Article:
How to Start Your Own Personal Photography Project

If you are looking for a fun activity, photography projects can be for you:

What is a photography project?

To me, a photography project is a series of photographs that highlight one concept or idea that you’re interested in.

There’s no right or wrong way to do a photography project

Only work on a photography project you’re personally interested or curious about. Otherwise your project will be weak.

You cannot bullshit passion or enthusiasm.

Thus,

Only work on photography projects you’re passionate or curious about.

How to get started

Simple idea:

Brainstorm a broad concept you’d like to photograph.

For example, projects I’ve done:

  • Only in America (photos shot while in America, of American concepts, ideals, things)
  • Suits (photographs of men in suits, as a critique of the modern-day slavery institution which is called an office)

Or, you can do a project to document a personal happening in your life:


Projects aren’t more “legitimate” than single images

Many photographers (myself included) start pursuing photography projects in the hope that they will gain more legitimacy as photographers and artists.

Don’t get suckered by this notion.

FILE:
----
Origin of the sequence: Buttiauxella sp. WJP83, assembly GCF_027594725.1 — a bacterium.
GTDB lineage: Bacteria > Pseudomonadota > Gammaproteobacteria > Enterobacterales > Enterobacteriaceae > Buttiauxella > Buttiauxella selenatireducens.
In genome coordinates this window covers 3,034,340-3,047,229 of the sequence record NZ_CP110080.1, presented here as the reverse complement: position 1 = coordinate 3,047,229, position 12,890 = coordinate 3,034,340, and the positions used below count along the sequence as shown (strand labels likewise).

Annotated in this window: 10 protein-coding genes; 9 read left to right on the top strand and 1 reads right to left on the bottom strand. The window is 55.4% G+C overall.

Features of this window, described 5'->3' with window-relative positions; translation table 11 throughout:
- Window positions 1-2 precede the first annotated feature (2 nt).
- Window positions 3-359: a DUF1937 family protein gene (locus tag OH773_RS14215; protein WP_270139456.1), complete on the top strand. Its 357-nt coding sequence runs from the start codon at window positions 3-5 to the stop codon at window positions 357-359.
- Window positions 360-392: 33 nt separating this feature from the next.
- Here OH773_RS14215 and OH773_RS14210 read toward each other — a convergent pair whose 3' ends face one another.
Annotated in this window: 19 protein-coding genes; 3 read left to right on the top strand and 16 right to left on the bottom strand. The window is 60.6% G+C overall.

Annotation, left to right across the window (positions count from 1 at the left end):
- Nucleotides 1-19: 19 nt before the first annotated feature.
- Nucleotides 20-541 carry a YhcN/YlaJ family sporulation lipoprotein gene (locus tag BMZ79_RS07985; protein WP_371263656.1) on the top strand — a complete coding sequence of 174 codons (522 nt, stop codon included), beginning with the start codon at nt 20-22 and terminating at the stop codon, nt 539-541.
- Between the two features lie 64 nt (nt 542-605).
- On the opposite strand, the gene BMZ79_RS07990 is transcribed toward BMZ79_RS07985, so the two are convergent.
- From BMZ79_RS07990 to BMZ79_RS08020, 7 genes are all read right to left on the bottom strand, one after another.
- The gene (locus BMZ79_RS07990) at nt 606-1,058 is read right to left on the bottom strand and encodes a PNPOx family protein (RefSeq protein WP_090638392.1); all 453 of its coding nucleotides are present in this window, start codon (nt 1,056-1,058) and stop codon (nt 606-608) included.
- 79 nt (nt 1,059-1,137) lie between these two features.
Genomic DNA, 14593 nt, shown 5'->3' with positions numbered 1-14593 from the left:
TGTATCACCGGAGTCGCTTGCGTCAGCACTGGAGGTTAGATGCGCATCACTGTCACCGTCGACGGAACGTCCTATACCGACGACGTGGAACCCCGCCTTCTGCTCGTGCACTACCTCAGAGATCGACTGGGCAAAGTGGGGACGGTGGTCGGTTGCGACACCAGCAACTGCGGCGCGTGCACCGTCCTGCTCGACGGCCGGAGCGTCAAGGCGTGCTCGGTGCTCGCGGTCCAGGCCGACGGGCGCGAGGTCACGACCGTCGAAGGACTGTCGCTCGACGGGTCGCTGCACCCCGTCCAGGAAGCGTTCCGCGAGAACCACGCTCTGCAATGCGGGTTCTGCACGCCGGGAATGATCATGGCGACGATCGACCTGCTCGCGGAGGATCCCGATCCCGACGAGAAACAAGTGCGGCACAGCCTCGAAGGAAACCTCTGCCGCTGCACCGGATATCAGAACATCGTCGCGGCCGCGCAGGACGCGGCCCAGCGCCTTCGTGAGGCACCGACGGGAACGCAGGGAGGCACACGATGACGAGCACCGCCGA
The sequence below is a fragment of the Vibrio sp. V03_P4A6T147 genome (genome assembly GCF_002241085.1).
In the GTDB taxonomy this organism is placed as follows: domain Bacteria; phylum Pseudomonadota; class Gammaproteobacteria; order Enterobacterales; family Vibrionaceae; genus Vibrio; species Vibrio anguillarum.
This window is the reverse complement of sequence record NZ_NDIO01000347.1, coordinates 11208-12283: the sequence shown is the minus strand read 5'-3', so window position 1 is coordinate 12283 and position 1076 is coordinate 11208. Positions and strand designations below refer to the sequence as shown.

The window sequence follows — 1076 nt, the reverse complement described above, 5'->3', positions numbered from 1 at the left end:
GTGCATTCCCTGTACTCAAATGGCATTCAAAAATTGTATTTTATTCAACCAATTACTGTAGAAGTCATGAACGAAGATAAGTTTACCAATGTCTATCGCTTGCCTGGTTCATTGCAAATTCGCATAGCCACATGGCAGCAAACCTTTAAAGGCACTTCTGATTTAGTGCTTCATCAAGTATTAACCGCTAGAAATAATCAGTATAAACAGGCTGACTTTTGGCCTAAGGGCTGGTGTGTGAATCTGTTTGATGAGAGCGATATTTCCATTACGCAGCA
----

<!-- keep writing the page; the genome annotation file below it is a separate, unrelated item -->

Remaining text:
Photography projects aren’t better nor worse than just randomly going out and shooting photographs of anything and everything. It’s just a slightly different approach.


Length of time

A project can be a day, a week, a month, a year, 10 years, or perhaps your whole lifetime.

You don’t need a “deadline” for finishing your project. Perhaps it can be a life-long project, like my #cindyproject (photographing my life and love for Cindy).

I think all photography and projects are in a constant state of becoming. Don’t seek finality for your photography projects if you don’t desire it.

Some projects will naturally die out or finish on their own. That’s okay. But if you are undecided the direction of your photography projects, that’s totally cool too!


Tips

Practical tips on shooting projects:

  1. Keep it consistent with the same camera, lens, or film-processing style aesthetic. For example, in my AMERICA and SUITS project, it was all shot with Kodak Portra 400 film, and 35mm lens on a film Leica.
  2. Edit ruthlessly: Ditch weak photos. Only keep strong photos. Your photography project is only as strong as the weakest photograph in the series.
  3. Have fun! Don’t beat yourself up with your projects. Enjoy the process and have fun.

Flux projects

This is my idea:

Feel free to constantly add, remove, or change the photos within your project.

For example, I plan on pursuing to make photographs of America until I die (at age 120). This means, of course I don’t seek a “final” version of my project.

What I do is this:

Every few months, re-examine my folder of America photos, and either add new photos to the series, or remove photos from the series.

Here is currently my selection of my favorite picture from my ONLY IN AMERICA series:

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